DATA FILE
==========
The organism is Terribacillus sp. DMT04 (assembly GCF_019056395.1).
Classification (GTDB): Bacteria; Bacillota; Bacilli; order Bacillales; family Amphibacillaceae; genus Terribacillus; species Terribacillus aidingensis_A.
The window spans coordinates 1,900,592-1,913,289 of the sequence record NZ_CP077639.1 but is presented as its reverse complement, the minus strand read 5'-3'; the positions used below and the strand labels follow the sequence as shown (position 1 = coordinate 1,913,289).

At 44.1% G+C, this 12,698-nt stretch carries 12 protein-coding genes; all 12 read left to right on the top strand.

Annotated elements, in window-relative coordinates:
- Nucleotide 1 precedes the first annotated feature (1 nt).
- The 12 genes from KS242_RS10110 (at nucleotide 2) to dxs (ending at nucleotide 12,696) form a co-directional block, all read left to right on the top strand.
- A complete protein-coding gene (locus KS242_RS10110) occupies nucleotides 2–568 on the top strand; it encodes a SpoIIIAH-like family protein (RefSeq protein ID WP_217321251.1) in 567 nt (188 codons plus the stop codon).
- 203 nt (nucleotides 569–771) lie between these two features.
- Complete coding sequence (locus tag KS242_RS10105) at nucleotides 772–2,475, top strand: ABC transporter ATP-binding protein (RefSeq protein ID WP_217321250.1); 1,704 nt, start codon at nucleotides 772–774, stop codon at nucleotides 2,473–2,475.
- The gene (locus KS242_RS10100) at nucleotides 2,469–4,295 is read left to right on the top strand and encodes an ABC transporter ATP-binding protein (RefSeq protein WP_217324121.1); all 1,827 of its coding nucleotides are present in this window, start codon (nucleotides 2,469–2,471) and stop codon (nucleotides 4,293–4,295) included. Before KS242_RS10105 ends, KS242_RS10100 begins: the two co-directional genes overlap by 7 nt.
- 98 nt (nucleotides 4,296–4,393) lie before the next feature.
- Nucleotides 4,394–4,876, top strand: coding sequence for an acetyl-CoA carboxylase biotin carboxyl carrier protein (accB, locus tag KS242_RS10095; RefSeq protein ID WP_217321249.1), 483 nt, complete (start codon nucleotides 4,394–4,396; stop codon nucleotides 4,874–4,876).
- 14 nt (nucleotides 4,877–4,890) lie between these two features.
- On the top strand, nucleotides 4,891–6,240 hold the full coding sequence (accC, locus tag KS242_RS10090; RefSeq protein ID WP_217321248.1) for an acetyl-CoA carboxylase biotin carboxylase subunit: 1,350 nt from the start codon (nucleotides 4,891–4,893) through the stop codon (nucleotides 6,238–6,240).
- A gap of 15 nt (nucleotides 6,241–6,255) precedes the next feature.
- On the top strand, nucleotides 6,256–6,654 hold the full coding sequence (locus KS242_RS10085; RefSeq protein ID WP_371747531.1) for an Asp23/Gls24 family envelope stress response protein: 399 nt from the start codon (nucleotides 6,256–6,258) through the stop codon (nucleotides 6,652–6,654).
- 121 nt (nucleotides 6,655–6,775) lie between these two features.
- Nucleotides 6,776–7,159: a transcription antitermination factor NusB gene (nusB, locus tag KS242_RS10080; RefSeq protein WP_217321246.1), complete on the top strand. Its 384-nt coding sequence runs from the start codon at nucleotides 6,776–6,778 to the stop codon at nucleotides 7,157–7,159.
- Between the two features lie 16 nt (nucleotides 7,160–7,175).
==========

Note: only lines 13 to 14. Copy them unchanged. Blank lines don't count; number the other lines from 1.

- Nucleotides 4,394–4,876, top strand: coding sequence for an acetyl-CoA carboxylase biotin carboxyl carrier protein (accB, locus tag KS242_RS10095; RefSeq protein ID WP_217321249.1), 483 nt, complete (start codon nucleotides 4,394–4,396; stop codon nucleotides 4,874–4,876).
- 14 nt (nucleotides 4,877–4,890) lie between these two features.